Because as my mother used to say, if you are in a good place, then you can help others; but if you're not well, then go look for somebody who is in a good place who can help you.
In the case of my country, Guatemala, 65% of the inhabitants are indigenous.
The constitution speaks of protection for the indigenous. Who authorized a minority to protect an immense majority? It is not only political, cultural and economic marginalization, it is an attempt against the dignity of the majority of the population.
unless a religion springs from within the people themselves, it is a weapon of the system.
The Mayas, our grandparents, always said;
every human being occupies a small piece of time. Time itself is much longer, and because of this they always said that we must care for this earth while we are on it because it will be part of our children and the children of our grandchildren. They know that life is short, that it can end so soon, and that if one gets lost on the way, others will come to take their place.
I would get up in the morning and I would say, "How am I going to bother them today?"
We say no to the peace that keeps us on our knees, no to the peace that keeps us in chains, no to the false peace that denies the values and contributions of our peoples.
This is why Indians are thought to be stupid.
They can't think, they don't know anything, they say. But we have hidden our identity because we needed to resist, we wanted to protect what governments have wanted to take away from us.
The inaction of the international community towards Guatemala is injustifiable.
The community should play an active role with concrete measures and sanctions imposed, as was the case in South Africa, Iraq, Yugoslavia, Cuba and Haiti. Why for us no? Why legalize death in one place and somewhere else no? This is clear in our memories.
I think that nonviolence is one way of saying that there are other ways to solve problems, not only through weapons and war. Nonviolence also means the recognition that the person on one side of the trench and the person on the other side of the trench are both human beings, with the same faculties. At some point they have to begin to understand one another.
... only those of us who carry our cause in our hearts are willing to run the risks.
... our reality teaches us that, as Christians, we must create a Church of the poor, that we don't need a Church imposed from outside which knows nothing of hunger.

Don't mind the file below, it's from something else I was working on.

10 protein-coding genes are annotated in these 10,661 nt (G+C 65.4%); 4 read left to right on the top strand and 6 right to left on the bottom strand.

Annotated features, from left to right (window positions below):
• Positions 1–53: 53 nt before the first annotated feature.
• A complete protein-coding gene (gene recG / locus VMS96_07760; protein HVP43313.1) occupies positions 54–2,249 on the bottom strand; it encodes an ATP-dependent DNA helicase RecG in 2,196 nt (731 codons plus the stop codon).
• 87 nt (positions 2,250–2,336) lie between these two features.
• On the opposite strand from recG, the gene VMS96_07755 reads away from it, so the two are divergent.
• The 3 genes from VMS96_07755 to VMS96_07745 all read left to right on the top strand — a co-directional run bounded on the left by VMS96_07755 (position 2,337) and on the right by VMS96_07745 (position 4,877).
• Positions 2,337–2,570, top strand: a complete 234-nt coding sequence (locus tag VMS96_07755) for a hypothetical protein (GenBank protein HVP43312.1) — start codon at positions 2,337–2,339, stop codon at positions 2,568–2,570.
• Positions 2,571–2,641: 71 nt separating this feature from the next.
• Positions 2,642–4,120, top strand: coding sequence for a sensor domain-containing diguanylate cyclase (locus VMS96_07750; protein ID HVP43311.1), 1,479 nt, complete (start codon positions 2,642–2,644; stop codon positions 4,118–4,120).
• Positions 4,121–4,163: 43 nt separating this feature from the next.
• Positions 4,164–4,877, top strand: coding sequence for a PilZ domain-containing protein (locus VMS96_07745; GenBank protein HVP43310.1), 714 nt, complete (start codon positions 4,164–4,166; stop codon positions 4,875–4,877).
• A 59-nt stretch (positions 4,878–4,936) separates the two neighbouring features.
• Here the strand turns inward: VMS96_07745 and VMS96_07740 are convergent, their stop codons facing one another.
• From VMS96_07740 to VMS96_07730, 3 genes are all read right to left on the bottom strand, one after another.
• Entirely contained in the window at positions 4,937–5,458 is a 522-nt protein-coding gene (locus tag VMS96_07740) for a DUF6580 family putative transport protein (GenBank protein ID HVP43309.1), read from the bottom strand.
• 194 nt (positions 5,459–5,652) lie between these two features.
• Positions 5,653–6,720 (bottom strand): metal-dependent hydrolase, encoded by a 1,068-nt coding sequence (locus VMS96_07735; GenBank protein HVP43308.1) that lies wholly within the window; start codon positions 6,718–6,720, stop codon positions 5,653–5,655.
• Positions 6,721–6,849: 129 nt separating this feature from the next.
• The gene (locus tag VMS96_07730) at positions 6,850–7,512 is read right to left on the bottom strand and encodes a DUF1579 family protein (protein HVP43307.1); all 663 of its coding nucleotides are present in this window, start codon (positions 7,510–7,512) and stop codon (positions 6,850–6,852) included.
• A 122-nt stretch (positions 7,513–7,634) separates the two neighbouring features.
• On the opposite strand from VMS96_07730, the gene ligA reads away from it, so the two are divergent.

For me, to celebrate the twelfth of October is the absolute expression of triumphism, occupation and presumptuousness, and I think that history will remember those that celebrate it.
I am deeply gladdened that 1993 has been delcared the International Year of Indigenous Peoples by the United Nations. It is the first year we have had in five hundred years. This is thanks to the struggle of many untitled, unnamed indigenous brothers who, without understanding international law, patiently walked the corridors asking for some time. Thanks to them this international year has been declared.
The culture of death is imposed by economic and political interests, the arrogance of power, corruption. I blame the first world for having taken our riches for so many years. I am speaking of the superpowers that dominate the life of the world. More concretely, the World Bank, the IMF. Those that have caused and tolerated the death of our people, those responsible for the plundering of the third world. Silence is also part of repression.
The human being is to be respected and defended, not protected like a bird or a river.
I think that if one's role doesn't correspond to what one says, if one's life doesn't correspond to what one preaches, if one is not true to one's people, someone else will come as a substitute.
The Bible has been used as a way of making us accept our situation, and not to bring enlightenment to the poor.